For many riders in their early 20s – Generation Y, who have grown up through the digital age – motorcycles mean so much more than just transport. They need to represent a lifestyle, an attitude, and to allow them to express their own individual identity. These riders’ expectations are different to those of the motorcycling mainstream and the machines that speak to them reflect this. They have to fit in with their life but must also contain the potential for further individualisation.
Mr Keita Mikura, Large Project Leader (LPL) of the innovative NM4 Vultus* understands this. He likes to play with the rules, creating machines that fuse tradition with groundbreaking new ideas and perspectives. Mikura-san is the Large Project Leader of the new Honda Rebel. His team has produced a custom motorcycle that showcases a classic, timeless look but is also imbued with a forward-looking, contemporary style all of its own. Accessible, easy to ride and easy to live with, the Rebel goes its own way but is also a blank canvas, ready for whatever its owner’s imagination has in store for it.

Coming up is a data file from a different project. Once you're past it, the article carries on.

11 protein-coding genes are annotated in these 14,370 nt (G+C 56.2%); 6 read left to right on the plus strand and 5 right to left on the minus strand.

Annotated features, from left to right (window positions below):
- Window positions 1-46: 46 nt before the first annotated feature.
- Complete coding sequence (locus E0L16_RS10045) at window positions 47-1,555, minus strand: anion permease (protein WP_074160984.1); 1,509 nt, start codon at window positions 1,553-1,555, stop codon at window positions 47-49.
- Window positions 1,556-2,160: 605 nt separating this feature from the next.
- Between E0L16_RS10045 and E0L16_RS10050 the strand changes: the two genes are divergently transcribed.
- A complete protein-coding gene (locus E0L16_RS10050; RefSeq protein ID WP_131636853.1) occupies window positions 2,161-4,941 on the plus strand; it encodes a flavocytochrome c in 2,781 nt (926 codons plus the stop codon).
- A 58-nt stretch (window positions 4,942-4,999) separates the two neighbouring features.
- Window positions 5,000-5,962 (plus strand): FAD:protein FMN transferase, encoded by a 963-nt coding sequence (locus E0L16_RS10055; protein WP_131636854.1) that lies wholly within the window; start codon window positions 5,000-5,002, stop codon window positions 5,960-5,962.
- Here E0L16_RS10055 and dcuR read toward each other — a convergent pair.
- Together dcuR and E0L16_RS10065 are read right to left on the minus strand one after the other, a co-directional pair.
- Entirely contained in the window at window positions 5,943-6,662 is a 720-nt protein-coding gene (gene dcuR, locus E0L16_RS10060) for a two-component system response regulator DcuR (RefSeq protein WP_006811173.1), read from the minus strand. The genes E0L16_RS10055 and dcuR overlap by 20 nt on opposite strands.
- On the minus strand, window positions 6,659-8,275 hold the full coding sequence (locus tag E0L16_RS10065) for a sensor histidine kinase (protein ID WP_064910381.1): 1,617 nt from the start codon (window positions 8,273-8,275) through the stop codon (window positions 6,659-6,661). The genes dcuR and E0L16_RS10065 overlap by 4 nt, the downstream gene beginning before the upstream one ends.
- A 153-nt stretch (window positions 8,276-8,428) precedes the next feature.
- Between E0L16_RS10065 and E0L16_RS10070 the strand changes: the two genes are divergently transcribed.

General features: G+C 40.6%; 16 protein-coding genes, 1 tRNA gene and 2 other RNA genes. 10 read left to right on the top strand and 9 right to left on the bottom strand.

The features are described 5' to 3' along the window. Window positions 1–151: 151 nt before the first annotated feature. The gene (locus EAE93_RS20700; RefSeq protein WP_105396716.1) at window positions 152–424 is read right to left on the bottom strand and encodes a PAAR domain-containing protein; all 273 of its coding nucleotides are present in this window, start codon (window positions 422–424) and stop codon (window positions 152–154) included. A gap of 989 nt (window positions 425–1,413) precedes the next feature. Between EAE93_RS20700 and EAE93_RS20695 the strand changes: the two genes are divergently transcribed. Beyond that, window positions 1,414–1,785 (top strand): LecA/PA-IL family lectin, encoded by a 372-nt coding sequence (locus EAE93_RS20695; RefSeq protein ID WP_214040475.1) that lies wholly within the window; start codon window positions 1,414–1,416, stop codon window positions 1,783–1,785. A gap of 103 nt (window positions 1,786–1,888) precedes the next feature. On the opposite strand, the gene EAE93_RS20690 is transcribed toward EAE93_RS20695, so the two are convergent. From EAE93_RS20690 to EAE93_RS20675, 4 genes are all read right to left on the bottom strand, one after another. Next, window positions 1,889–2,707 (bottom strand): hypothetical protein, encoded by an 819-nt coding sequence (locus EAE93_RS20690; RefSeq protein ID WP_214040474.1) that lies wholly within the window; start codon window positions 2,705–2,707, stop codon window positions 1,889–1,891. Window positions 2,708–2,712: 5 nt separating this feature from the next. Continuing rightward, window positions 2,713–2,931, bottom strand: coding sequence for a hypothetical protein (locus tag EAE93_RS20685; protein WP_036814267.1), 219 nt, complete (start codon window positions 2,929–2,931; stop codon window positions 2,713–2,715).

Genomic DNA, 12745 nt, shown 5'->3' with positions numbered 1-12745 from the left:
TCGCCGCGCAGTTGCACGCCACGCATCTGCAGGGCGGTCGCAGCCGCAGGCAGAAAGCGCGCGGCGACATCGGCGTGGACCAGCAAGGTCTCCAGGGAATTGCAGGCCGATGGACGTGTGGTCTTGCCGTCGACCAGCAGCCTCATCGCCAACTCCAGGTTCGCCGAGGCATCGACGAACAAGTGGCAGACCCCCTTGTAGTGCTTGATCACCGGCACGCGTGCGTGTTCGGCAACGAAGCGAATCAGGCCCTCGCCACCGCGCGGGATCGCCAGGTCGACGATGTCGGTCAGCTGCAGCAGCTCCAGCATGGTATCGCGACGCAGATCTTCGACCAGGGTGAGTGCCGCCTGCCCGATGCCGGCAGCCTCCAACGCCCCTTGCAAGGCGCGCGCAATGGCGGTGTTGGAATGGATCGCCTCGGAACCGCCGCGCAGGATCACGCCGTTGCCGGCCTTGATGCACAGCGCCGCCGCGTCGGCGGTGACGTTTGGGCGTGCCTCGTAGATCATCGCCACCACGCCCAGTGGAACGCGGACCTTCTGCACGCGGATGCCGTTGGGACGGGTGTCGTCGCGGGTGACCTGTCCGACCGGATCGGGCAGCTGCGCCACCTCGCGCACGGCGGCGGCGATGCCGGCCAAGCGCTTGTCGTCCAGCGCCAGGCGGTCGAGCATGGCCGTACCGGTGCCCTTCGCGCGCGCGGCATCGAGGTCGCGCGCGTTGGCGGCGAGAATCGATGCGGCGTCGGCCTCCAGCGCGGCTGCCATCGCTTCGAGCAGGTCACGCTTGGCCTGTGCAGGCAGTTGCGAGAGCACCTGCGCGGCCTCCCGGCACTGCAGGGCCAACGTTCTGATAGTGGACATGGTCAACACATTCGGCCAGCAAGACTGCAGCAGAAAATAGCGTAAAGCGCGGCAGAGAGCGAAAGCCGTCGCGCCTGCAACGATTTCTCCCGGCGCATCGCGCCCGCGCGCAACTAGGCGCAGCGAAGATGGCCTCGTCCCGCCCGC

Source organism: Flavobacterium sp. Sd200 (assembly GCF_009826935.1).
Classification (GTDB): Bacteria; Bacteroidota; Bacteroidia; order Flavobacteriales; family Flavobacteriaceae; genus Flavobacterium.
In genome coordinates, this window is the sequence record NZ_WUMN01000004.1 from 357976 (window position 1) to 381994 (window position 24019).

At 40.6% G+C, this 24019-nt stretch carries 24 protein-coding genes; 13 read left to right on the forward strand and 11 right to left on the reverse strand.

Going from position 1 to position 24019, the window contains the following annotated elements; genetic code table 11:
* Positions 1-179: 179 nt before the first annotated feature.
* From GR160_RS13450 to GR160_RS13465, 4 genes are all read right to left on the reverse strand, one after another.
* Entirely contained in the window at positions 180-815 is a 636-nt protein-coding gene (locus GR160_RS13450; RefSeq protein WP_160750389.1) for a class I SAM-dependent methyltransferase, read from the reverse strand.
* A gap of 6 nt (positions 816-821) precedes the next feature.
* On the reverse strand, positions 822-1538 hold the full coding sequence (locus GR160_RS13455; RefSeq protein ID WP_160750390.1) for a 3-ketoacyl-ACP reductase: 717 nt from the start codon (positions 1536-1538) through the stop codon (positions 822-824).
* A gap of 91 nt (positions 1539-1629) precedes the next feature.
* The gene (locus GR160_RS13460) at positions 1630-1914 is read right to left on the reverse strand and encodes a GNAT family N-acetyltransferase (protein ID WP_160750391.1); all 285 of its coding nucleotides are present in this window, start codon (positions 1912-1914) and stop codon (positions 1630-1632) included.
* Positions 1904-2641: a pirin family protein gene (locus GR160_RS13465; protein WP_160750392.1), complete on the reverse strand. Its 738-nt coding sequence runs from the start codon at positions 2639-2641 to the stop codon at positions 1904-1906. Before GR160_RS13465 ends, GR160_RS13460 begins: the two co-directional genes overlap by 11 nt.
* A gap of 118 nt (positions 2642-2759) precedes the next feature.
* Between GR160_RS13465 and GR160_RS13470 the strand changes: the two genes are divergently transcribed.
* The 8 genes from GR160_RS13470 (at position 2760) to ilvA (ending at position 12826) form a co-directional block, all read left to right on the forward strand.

Development of the Rebel began in North America, with an outlook geared toward firing the imagination of a younger generation of riders in a different way to traditional cruiser motorcycles. Powered by a 471cc parallel twin-cylinder engine, with strong bottom end torque and a smooth, linear power delivery the Rebel is A2 licence friendly. It’s also slim, with a low seat height and therefore easy to manage at low speeds. The riding position is relaxed and neutral, with gently outstretched arms matched to mid-mounted footpegs.
The Rebel’s tubular steel frame is brand new and draws fresh, contemporary lines into stripped-back, fat-tyred ‘bobber’ style. Blacked out to the maximum, with the minimum of paint, it also switches from solo-only to pillion-possible via two bolts.